MemberJuly 7, 2020 at 6:27 pm
Okay, I’ll be the first!
Some time ago, Riva suggested an interesting writing exercise: imitating another author’s style.
To quote Riva:
“When I was a teenager I loved to challenge myself with trying to imitate the style of a particular author. I did this a lot with O. Henry, whom I worshipped at the time. I will tell you more about that in another post, be”H. It’s a great exercise in building your writing style muscles! Let’s see some M. Keinan lookalikes posted here!”
The truth is, I didn’t really believe I would benefit that much from the exercise. I did it just for fun.
It turned out to be harder than I thought…
but it was really cool and thought provoking. It forced me to think more about my word choices, and compelled me to start the thread about quacky verbs.
So try it! (and post the results, obviously ? )
AdministratorJuly 7, 2020 at 8:14 pm
Love it, HappiWriter! 🙂 I wanna see your piece!
MemberJuly 7, 2020 at 8:27 pm
I posted it a while ago:
MemberJuly 7, 2020 at 11:30 pm
Thanks for breaking the ice on this thread HappiWriter! Yes!! I love this writing tip as well. I’ve tried it a couple of times, especially with poetry and it’s been fun and challenging and quite satisfactory. A similar tip I heard, was just to sit and type a couple of pages of the actual author’s writing to get a feel for the voice, flow and style.
A while back I came across this very free kind of writing style, a cross between poetry, spoken poetry and prose. I had a tremendous itch to try it and the actual act of writing in that style was so fun and freeing and creative. I’m posting here, although I’m hoping that I’m not diverting the thread. . . ‘Cuz I think that a number of Masterpiece members would love to try their hands at M. Kenan’s style. . .
Tell Me A Story In Riddles
Tell me a story in riddles
With my mind trailing behind you like the tail of a diamond kite, in delicious anticipation. Of flying, of breadth, of vistas. Like a skipping child, keeping time with her daddy’s longer stride. On the way to the candy store, or is it a hike? leave the blanks. So I can fill them in with me and then the you and me become, and there is just the stream in the woods, that is the stream of words, that is the story, that is us.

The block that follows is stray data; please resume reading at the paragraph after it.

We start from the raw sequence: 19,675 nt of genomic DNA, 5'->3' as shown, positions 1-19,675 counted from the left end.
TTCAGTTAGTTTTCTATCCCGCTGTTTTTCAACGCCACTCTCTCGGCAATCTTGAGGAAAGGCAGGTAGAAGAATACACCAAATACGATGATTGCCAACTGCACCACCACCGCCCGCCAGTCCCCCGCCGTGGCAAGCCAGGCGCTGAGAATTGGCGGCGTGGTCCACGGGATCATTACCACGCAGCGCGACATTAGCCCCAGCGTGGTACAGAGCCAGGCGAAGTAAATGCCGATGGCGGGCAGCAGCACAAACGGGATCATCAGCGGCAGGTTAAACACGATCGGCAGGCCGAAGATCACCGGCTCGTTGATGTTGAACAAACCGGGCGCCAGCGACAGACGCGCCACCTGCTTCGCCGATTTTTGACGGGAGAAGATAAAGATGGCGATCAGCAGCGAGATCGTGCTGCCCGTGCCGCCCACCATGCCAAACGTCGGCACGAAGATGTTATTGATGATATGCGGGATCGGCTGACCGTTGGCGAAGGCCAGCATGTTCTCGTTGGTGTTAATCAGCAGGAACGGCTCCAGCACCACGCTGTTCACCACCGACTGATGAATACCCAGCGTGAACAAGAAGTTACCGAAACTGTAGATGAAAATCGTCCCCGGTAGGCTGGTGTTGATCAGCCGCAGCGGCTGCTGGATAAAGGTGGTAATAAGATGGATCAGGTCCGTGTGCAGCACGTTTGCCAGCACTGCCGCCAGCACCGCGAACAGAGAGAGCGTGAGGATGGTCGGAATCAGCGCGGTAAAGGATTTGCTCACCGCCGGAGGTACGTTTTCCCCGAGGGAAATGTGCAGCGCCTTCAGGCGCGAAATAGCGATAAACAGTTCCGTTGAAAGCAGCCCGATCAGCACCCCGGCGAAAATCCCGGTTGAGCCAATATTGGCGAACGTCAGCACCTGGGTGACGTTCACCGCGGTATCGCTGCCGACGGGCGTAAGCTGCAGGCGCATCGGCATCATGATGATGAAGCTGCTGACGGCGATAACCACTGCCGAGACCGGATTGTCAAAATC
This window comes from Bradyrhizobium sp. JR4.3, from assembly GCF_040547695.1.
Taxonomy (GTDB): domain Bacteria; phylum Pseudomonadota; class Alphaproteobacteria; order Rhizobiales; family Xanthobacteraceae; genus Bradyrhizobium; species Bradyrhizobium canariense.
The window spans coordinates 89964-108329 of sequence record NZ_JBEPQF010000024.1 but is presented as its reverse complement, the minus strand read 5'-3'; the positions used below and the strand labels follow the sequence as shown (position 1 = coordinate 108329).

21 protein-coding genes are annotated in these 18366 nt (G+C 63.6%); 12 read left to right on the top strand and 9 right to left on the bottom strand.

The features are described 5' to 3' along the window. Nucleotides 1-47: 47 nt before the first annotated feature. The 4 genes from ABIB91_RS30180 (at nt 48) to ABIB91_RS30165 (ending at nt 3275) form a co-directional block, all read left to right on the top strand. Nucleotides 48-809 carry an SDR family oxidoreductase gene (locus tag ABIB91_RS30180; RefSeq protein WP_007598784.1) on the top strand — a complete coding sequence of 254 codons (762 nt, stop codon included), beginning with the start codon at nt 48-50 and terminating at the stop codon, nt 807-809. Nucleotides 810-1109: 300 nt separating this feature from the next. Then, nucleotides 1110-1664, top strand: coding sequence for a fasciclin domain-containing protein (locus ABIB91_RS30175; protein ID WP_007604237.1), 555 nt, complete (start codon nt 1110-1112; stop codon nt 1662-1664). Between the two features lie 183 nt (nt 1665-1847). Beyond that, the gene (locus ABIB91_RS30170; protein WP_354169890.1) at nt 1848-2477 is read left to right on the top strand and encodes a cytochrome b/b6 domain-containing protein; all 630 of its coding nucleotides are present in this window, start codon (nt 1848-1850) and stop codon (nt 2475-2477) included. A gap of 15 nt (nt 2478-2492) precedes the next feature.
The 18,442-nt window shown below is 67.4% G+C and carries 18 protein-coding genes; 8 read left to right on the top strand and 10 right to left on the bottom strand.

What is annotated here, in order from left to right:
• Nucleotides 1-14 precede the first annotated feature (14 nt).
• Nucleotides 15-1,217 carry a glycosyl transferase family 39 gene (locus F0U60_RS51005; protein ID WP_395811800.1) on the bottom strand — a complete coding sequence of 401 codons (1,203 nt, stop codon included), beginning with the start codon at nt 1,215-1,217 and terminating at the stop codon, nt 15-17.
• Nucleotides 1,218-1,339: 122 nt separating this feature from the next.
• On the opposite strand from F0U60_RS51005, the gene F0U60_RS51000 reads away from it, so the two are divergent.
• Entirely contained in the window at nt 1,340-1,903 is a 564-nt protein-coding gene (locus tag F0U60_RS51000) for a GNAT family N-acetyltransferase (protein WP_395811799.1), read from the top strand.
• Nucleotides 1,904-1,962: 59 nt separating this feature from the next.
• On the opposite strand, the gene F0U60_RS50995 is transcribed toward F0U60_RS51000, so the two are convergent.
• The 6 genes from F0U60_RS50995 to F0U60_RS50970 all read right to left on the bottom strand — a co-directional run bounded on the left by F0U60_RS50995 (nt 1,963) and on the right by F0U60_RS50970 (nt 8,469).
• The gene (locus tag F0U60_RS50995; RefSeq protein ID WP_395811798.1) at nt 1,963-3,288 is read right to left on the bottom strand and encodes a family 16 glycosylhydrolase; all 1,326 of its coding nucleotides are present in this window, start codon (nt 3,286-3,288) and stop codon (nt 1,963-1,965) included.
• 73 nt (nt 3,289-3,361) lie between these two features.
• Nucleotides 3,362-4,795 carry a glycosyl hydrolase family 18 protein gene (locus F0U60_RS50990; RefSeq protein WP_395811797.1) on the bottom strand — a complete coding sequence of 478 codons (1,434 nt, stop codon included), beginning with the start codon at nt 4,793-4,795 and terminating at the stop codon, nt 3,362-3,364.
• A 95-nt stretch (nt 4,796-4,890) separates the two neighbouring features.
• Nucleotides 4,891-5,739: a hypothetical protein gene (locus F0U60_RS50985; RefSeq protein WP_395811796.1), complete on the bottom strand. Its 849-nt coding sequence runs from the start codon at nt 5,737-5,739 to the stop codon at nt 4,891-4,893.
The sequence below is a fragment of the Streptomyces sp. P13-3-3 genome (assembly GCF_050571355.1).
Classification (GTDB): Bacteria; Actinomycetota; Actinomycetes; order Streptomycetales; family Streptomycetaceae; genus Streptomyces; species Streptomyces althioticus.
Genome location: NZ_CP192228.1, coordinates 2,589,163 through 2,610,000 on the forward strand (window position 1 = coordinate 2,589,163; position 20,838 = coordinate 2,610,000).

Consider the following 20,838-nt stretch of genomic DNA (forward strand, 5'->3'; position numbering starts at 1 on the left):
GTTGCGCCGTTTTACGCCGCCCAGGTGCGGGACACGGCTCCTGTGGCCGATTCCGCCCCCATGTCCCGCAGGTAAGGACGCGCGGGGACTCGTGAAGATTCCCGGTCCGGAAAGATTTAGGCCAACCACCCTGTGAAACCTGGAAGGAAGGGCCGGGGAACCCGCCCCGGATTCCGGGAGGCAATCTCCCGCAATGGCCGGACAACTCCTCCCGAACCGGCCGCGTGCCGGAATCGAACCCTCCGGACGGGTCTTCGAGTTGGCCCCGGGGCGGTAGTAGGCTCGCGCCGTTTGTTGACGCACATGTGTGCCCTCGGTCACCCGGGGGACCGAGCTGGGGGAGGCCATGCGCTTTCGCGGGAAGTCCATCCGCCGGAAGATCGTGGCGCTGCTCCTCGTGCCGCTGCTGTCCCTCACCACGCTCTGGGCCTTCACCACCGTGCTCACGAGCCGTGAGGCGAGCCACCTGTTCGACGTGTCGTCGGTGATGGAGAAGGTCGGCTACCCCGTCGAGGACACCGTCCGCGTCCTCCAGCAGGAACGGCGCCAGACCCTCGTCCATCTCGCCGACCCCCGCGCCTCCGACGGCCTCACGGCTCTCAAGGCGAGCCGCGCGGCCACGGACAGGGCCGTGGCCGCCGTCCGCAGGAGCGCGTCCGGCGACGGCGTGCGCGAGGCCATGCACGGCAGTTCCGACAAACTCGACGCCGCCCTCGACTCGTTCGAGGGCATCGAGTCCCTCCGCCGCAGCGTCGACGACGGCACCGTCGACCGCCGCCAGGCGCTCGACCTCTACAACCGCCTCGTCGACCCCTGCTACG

Take me along on your story
Unravel the tightly knit cardigan so I can feel the itchy wool, or was it a soft angora? against my cheek, and hear the tic, tic, clicking of the needles that sooth the stabs with their rhythm – steady, predictable, soft with a hardness, and help me the smell the acid of winds that unraveled and see the glimmer in the thread of hope that has kept you hanging on. Walk the path you’ve trodden. Take me, but don’t give me heed, and then your story, which is mine, has been reborn and is alive for a purpose.
Bequeath to me your story
It’s a gift where both receive. And in doing so you tie the ribbon of common thread on humanity. But don’t wrap it up and tie it with a bow. Because Life. Keeps the fringes flying in the wind on the tail of the kite as my story soars and dips and dips and soars and plunges. Lifeless. And feels the wind in its sails and flutters off again.
Tell me my story in riddles
MemberJuly 9, 2020 at 2:32 pm
This is quite special. That’s a talented pen you’ve used to sketch me a story in riddles. I love the vibes, the simplistic comparisons, the air of mystery, the depth, the random punctuation. A master picture of words that speaks more than the proverbial 1000 words. Love it, C.K.
MemberJuly 8, 2020 at 2:14 am
C.K., I love this!
MemberJuly 8, 2020 at 2:41 pm
C.K., this is magnificent!!!
MemberJuly 8, 2020 at 2:57 pm
I love this line “Because Life. Keeps the fringes flying in the wind on the tail of the kite as my story soars and dips and dips and soars and plunges. Lifeless. And feels the wind in its sails and flutters off again.”
MemberJuly 8, 2020 at 10:41 pm
CK this is so my speed! I can see this being a snippet of a character’s messy thoughts. I like disjointed pieces because they portray the natural flow of thoughts people have that aren’t organized or follow a particular order.
MemberJuly 9, 2020 at 3:54 am
Thanks, Brocha, Happi, Red and F.F. ! Glad you liked it. F. F. I appreciate they way you say that the style portrays the natural flow of thoughts. So true. Writing like this gave me permission to go with my most far-fetched, creative leaps of thoughts. The further the leap the better. That was creative freedom. But the creative challenge and the restraint was going on a tangent without veering off topic and allowing for disjointedness, while still giving it a feeling of cohesiveness. . . So it had the best of both! The freedom and the challenge. Please share if you give it a try!
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